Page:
As shown in FIG. 11 cam followers 70 and 72 are in a neutral, or inactive position, and the gauntlet features coupled to the cam followers are therefore inactive. In the case of exemplary cam 64, the cam teeth are separated by multiples of thirty-six degrees, and the ratchet and pawl mechanism is therefore configured to advance the cam thirty-six degrees per activation (corresponding to ten indexed steps per complete rotation. Advancing the cam to the next indexed position, corresponding to a rotation of the cam of 36 degrees, results in the configuration shown in FIG. 12. In this configuration a cam tooth 68 has displaced cam follower 72, resulting in the activation of gauntlet feature 38, while gauntlet feature 32 remains inactive. An additional thirty-six degree rotation, and both gauntlet features are again inactive. Yet another thirty-six degree rotation results in cam follower 70 being displaced by one of cam teeth 66, so that gauntlet feature 32 becomes active, while gauntlet feature 38 becomes inactive.
The gauntlet activation pattern of cam 64 repeats after ten advances of the indexing mechanism, providing sufficient irregularity in the order of activation that a user may find predicting the active gauntlet configuration to be difficult. Such a mechanism may be considered to activate selected gauntlet features in a pseudorandom fashion. Although the cam of FIGS. 11-14 is configured so that both gauntlet features are not active at the same time, where a particular gauntlet feature can interact with a vehicle without halting or disrupting travel through the track assembly, the cam may be configured to permit simultaneous activation of gauntlet features. The arrangement and spacing of teeth on the cam may be selected to activate the permitted gauntlet features in any order or combination desired. Similarly, the cam may be configured to regulate the activation of more than two gauntlet features.
The cam followers may be coupled to a selected gauntlet feature via a variety of functional couplings. The cams maybe coupled to individual gauntlet features via link rods, springs, levers, or any other suitable mechanical coupling or combination of mechanical couplings. For example, the position of cam follower 70 may determine whether trigger 34 of gauntlet feature 32 is coupled to the release mechanism for the gauntlet feature, or the trigger can be freely displaced. Similarly, the position of cam follower 72 may determine whether the trigger for gauntlet feature 38 is raised into position to be struck by a toy vehicle, or is retained below the surface of the central track segment.
Additional gauntlet features may be manually activated. For example, if a toy vehicle progresses beyond gauntlet feature 32, an additional gauntlet feature 74 may divert the toy vehicle from the central track segment. For example a tentacle segment 76 may be shaped such that when pivoted into the vehicle's path on the central track segment, tentacle segment 76 diverts toy vehicle 78 from the track segment, as shown in FIG. 15. The vehicle may be diverted by any of a variety of mechanical elements such as ramps, bumpers, guide rails, etc. Although tentacle segment 76 may be placed into the toy vehicle path by an automatic triggering mechanism, tentacle segment may be manually pivoted into a position obstructing the track segment by a user, as in the embodiment shown in FIG. 15. Upon being diverted, the vehicle may simply leave the track segment, or the vehicle may be diverted to a particular destination. For example, the vehicle may be diverted into an obstacle or diverted to a vehicle destination, as discussed previously.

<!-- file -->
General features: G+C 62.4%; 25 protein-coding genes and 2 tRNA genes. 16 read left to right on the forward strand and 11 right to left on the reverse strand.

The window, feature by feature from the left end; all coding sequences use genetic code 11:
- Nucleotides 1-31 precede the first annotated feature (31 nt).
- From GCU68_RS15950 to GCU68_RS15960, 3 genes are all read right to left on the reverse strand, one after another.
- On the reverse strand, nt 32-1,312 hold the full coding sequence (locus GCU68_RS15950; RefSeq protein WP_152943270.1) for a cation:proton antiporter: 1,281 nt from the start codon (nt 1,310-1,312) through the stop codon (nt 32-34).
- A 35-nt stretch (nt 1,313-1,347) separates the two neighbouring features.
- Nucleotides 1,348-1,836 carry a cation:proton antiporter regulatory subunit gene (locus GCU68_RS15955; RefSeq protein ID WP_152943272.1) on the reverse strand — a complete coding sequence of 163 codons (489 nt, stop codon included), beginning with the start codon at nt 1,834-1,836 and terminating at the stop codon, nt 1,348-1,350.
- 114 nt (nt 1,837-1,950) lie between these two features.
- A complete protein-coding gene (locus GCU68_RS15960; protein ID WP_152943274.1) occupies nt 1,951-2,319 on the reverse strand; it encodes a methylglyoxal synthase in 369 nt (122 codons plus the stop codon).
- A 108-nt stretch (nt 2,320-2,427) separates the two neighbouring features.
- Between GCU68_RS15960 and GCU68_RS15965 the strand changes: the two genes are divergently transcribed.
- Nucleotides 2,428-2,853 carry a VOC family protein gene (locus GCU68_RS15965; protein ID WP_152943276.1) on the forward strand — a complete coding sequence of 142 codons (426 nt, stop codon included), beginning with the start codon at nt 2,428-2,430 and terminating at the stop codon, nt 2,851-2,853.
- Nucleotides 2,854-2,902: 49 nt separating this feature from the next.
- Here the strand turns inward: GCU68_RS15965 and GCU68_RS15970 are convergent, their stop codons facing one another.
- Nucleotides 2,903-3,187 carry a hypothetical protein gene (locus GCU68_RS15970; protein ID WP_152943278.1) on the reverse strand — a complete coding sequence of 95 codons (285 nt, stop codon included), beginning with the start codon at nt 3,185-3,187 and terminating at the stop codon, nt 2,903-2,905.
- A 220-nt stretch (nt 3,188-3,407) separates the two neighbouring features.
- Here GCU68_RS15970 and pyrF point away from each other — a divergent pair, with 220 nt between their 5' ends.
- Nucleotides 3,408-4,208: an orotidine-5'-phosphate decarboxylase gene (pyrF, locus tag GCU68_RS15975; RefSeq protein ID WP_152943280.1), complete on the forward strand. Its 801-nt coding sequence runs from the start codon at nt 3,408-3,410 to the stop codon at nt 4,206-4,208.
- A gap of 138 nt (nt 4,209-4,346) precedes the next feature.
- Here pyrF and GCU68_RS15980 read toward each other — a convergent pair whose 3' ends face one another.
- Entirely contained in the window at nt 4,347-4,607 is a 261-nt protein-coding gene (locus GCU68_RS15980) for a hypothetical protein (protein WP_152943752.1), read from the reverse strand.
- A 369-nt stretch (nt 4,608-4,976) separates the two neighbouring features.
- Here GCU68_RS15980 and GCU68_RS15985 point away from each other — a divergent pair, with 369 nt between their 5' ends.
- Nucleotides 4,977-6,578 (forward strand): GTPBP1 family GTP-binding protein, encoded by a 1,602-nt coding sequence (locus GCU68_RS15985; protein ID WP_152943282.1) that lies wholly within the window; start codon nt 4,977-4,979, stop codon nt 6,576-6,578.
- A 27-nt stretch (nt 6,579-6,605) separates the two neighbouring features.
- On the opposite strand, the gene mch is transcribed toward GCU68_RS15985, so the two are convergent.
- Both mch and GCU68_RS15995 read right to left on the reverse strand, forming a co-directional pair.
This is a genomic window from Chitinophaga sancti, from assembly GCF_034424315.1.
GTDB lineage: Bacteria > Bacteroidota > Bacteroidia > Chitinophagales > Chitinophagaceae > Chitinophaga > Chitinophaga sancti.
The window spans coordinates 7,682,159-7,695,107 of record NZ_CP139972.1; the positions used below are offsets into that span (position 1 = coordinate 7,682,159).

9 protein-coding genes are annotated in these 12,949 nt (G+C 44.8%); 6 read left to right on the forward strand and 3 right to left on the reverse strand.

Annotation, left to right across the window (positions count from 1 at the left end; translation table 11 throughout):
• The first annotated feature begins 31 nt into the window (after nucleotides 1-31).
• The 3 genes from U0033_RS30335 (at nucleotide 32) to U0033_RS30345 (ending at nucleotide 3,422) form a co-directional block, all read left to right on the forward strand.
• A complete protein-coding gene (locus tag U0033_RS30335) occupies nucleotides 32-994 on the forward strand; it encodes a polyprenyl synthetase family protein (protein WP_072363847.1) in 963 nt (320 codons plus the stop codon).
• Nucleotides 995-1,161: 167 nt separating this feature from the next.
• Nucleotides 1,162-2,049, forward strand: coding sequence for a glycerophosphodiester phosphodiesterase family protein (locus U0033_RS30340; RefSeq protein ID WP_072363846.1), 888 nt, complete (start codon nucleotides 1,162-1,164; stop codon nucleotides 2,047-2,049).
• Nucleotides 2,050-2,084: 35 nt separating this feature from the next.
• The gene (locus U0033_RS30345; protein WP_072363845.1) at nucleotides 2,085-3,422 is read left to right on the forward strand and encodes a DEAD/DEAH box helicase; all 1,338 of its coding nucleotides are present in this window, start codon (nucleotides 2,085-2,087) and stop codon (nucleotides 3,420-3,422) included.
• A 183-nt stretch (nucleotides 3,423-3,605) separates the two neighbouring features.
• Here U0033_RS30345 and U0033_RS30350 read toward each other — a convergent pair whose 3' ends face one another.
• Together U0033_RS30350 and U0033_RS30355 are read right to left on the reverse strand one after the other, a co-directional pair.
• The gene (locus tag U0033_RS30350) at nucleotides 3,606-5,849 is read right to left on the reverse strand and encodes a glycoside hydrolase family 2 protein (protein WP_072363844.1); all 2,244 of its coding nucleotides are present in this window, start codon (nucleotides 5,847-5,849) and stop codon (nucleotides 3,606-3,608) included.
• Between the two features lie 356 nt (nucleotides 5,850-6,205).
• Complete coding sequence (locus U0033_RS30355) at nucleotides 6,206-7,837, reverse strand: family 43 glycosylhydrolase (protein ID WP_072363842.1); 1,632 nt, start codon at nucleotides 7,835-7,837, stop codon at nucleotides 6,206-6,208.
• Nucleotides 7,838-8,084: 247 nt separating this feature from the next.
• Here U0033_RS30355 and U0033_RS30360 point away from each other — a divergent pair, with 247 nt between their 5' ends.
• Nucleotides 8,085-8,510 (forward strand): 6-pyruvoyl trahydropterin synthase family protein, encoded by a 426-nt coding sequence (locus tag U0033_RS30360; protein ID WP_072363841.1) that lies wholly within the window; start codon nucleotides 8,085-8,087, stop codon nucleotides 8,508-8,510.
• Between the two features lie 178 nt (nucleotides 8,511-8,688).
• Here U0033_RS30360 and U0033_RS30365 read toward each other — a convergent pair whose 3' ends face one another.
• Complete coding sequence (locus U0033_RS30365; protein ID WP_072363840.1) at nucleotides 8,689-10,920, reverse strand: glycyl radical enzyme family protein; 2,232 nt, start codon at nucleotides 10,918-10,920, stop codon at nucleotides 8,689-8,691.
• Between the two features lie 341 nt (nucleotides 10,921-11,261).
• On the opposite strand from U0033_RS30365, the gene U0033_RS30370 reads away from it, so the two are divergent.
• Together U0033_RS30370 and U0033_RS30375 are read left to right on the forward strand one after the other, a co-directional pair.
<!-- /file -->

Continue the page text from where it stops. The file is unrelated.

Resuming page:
Although the track assembly is depicted and described as having a particular sequence of track segments, and gauntlet features, any suitable sequence of track segments and/or gauntlet features may be utilized to form the disclosed track assembly.
As discussed above, various aspects of the operation of the track assembly may be accompanied by prerecorded or electronically generated sounds. In particular, activation of one or more gauntlet features, capture features, or diversion features may include sound effects. The sound effects may include music samples. The sound effects may include speech, either recorded or synthesized. The recorded speech may include sound effects consistent with the action of the various gauntlet features.
The track assembly may be fabricated from any suitable material, or combination of materials, such as plastic, foamed plastic, wood, cardboard, pressed paper, metal, or the like. A suitable material may be selected to provide a desirable combination of weight, strength, durability, cost, manufacturability, appearance, safety, and the like. Suitable plastics may include high-density polyethylene (HDPE), low-density polyethylene (LDPE), polystyrene, acrylonitrile butadiene styrene (ABS), polycarbonate, polyethylene terephthalate (PET), polypropylene, or the like. Suitable foamed plastics may include expanded or extruded polystyrene, or the like.
The disclosed track assemblies offer a number of advantageous properties. The track assemblies may be substantially self-contained, they can be readily converted to an operable configuration without requiring disassembly or reassembly, and they offer an exciting play experience that includes a pseudo-random activation of gauntlet features.
Although the present invention has been shown and described with reference to the foregoing operational principles and preferred embodiments, it will be apparent to those skilled in the art that various changes in form and detail can be made without departing from the spirit and scope of the invention. The present invention is intended to embrace all such alternatives, modifications and variances that fall within the scope of the appended claims.
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|Jun 10, 2013||FPAY||Fee payment|
Year of fee payment: 4
|Sep 21, 2007||AS||Assignment|
Owner name: MATTEL, INC., CALIFORNIA
Free format text: ASSIGNMENT OF ASSIGNORS INTEREST;ASSIGNORS:NUTTALL, MICHAEL;O CONNOR, STACY;REEL/FRAME:019862/0683
Effective date: 20070910